During the second half of the 20th century the destiny of Konstanz was clear. It had become an adjunct of Switzerland. It is located on the border between Germany and Switzerland, that is, right on the southern edge of Germany. Worse, it lies at the end of a peninsula, from where there is nowhere else to go but Switzerland.

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On the road to nowhere: Konstanz on the tip of the peninsula. The nearest half-decent motorway connection to the rest of Germany is in the vicinity of Singen. Image: Google Maps.

The few industries in Konstanz were in decline. Once road transport became king their fate was sealed. The environmentally sensitised inhabitants of the university town did everything they could to stop the hated motorised traffic, which means that this peripheral town still has no fully motorway-standard link to the rest of Germany even today. It is still much easier to get to Switzerland than it is to get to Germany.

During most of that period the Swiss had a lot of buying power and went shopping in Germany, where many things were cheaper – particularly upmarket goods. By the 1990s it was clear that no sane company would start a business of any size in Konstanz, so its future would be as a shopping and tourist town.

As part of this future, the Marktstätte, opposite the harbour with its ferry services and close to the railway station, was to be turned into an attractive place for visitors. The revitalised Kaiserbrunnen would play its part in that plan.

Barbara and Gernot Rumpf's Kaiserbrunnen

In 1990 the bare fountain obelisk that had been left after the scrap metal raid in 1942 and its surroundings were decorated with sculptures done by Professor Gernot Rumpf and his sculptress wife Barbara. The project was finished in 1993.

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Image: ©Figures of Speech [re-use requires a link to this page].

The days of the respectful treatment of imperial might had gone. The view from the 1990s, after a century of grim history in Germany, was unsurprisingly quite different to that of the emergent German superpower at the end of the 19th century.

For the Rumpf fountain, two of the emperors in Baur's selection were reinstated, the Staufer Friedrich I and the Habsburger Maximilian I; two were dumped: the Frank, Heinrich III and the Hohenzollern, Wilhem I. The fourth niche was left empty as – 'the future' –. Here are some context views of the Rumpf Kaiserbrunnen taken a few days ago (24.06.2018).

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All images: ©Figures of Speech [re-use requires a link to this page].

In the spirit of the times the new fountain is much more family and tourist friendly than its predecessor. A particular feature is a ground-level assembly of cute mythical animals associated with the Lake of Constance, notably the Seehase, the 'Lake Rabbit', with the head of a rabbit and the tail of a fish. There is also an eight-legged bronze horse onto which visitors can climb, its saddle polished by a million bottoms of all nations, offering the perfect photo-opportunity.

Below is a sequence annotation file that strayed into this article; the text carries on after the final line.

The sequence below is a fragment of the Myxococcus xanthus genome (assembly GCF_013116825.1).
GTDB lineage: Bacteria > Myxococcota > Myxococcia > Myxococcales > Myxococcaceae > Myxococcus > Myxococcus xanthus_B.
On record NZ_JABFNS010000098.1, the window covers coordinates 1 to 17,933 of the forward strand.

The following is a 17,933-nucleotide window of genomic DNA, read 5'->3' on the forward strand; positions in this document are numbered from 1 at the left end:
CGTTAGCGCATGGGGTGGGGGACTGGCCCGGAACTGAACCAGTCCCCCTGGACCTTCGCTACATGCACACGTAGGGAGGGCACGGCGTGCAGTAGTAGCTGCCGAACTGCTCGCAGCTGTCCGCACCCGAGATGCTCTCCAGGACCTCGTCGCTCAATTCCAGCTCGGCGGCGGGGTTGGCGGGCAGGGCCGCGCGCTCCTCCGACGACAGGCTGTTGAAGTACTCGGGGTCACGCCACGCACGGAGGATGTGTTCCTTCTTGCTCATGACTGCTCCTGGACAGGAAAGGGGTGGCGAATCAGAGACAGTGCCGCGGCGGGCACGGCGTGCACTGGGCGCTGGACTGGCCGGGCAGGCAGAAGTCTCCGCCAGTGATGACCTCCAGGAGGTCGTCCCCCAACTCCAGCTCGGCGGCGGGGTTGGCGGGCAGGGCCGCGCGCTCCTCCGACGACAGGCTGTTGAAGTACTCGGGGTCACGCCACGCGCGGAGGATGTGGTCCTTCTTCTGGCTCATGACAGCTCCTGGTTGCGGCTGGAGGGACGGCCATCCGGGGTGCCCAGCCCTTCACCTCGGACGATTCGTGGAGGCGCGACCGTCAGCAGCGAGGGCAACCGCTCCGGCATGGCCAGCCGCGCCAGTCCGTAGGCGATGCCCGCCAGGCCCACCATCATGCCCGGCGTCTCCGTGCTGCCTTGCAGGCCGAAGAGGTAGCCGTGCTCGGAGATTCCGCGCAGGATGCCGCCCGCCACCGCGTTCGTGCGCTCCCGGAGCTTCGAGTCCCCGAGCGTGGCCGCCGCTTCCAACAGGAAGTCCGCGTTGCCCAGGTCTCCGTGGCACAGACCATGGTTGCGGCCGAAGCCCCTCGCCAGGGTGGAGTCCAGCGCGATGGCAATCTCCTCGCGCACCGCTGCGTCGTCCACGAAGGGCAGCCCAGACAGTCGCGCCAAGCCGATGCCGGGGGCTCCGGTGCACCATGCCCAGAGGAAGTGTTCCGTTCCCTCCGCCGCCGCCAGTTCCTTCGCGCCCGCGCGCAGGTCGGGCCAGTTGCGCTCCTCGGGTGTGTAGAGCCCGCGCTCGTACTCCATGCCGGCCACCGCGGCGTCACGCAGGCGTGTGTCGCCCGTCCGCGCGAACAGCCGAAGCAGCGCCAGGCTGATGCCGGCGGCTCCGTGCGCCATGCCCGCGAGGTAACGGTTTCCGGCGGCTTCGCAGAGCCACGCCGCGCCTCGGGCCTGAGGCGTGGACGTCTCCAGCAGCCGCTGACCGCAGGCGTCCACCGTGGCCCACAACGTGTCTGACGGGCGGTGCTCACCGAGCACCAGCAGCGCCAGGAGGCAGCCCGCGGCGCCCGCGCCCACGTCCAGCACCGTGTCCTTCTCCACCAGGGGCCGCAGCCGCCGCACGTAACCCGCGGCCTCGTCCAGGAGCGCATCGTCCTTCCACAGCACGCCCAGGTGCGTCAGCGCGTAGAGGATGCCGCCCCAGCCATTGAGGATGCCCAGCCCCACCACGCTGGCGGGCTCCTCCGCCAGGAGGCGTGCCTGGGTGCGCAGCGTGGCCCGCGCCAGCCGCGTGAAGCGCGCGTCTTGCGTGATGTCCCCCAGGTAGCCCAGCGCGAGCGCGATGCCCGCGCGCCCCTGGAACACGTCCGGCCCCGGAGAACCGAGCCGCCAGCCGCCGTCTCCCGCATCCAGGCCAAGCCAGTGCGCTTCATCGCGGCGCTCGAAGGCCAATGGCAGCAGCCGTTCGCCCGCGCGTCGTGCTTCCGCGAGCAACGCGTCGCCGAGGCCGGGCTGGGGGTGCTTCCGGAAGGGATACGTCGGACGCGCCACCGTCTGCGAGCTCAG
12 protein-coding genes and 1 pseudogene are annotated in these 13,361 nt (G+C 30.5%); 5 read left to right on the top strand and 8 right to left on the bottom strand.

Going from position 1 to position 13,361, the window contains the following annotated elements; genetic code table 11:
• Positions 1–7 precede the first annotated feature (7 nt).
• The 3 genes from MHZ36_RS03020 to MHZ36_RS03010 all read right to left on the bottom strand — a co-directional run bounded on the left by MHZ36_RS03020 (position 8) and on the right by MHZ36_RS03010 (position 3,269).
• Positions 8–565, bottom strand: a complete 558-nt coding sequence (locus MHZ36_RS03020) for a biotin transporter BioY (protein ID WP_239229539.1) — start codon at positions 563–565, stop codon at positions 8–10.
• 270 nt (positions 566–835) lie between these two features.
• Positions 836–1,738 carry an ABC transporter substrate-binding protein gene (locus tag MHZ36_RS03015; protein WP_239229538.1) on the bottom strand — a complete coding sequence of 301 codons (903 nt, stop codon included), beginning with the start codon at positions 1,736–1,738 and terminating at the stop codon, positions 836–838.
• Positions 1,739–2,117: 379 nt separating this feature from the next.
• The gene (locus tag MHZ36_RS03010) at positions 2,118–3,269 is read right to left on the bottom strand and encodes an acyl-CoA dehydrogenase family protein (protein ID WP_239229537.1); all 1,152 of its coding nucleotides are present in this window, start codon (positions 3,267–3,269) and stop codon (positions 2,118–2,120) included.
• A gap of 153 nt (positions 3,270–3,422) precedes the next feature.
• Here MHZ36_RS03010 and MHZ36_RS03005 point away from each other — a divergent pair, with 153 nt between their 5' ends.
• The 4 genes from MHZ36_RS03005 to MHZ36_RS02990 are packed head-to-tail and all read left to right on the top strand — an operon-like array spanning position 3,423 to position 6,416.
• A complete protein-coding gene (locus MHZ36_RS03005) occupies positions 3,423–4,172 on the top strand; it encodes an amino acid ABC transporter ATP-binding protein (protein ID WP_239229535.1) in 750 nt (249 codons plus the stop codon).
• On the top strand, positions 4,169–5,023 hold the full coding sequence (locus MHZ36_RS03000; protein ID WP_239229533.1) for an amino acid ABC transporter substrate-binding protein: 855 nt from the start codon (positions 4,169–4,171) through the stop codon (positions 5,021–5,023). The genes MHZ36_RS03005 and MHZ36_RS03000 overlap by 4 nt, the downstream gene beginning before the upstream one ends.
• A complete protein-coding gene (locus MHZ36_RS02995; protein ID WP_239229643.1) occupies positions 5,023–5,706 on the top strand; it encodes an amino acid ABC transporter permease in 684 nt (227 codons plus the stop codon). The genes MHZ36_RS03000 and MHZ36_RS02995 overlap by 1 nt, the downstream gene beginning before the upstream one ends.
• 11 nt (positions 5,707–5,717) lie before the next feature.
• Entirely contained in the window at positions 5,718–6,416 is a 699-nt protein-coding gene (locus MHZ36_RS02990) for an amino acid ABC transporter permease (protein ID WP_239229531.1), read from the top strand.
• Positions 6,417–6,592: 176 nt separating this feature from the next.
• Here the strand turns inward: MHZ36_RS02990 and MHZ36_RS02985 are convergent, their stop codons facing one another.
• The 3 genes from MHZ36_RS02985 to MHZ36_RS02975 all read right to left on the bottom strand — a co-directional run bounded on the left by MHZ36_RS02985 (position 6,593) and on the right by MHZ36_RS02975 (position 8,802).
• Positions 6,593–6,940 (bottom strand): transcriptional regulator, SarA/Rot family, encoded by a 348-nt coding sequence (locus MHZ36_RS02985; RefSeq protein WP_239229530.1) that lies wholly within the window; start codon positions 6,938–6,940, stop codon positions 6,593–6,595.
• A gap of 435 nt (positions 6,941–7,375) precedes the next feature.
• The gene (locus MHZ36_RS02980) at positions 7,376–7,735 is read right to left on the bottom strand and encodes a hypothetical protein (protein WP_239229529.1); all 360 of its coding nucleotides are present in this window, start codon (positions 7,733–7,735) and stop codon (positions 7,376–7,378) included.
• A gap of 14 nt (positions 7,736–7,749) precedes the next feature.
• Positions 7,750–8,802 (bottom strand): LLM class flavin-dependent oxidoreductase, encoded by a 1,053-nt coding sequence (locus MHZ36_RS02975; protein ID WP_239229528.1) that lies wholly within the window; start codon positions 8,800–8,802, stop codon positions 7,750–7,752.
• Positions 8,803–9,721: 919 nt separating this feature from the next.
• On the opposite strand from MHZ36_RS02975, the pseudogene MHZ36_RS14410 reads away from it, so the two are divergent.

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Image: ©Figures of Speech [re-use requires a link to this page].

Let's look at the emperors who give the Kaiserbrunnen its name.

Friedrich I, 'Barbarossa'

The Staufer Friedrich I, (Barbarossa) (1122?-1190, Holy Roman Emperor 1155) had been on Baur's stele, but re-emerged in the Rumpf reincarnation in a very different form.

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He is wearing the unmistakeable Imperial Crown of the Holy Roman Empire, here dramatically prominent. His beard – alluding to his nickname 'Red Beard' – was in historical tradition a rather dainty one, but here has been extended with what seems to be at first glance a grotesque neck-beard.

Looking more closely, it is clear that this is no beard. The lines and gravity of it make it appear more like the worm-like body of an invertebrate that descends from behind the emperor's goatee. And what is the head of the fish on one side of the block behind Friedrich and the bones of its tail on the other side of the block doing here?

German medievalists ride to our rescue. They remind us – as if we had ever forgotten! – that Barbarossa died on a crusade in Anatolia (now south east Turkey). After sacking the city of Iconium (Konya) he drowned in the river Saleph (Göksu) on 10  June 1190. The reason he drowned – that is, the reason why he was in the river in the first place – is unclear. It seems, therefore, that the presence of the fish alludes to Friedrich's watery end.

No one knows where Friedrich's remains are. According to an old Germanic tradition, particularly applicable during foreign adventures such as wars and crusades, the innards of the dead person were disposed of and the rest of the body was pickled and boiled until all the flesh fell from the bones. The bones were the important things and were carefully preserved – they were considered to be the necessary basis for the resurrection of the dead.

Once we recall this, the allusion in the sculpture to Friedrich's boneless, boiled body now drooling gelatinously down from his head is now obvious, as is the unhappy-looking fish being turned into a bony skeleton in some sort of cooking pot behind the great man. The fish goes in, the flesh drools down and the bones emerge.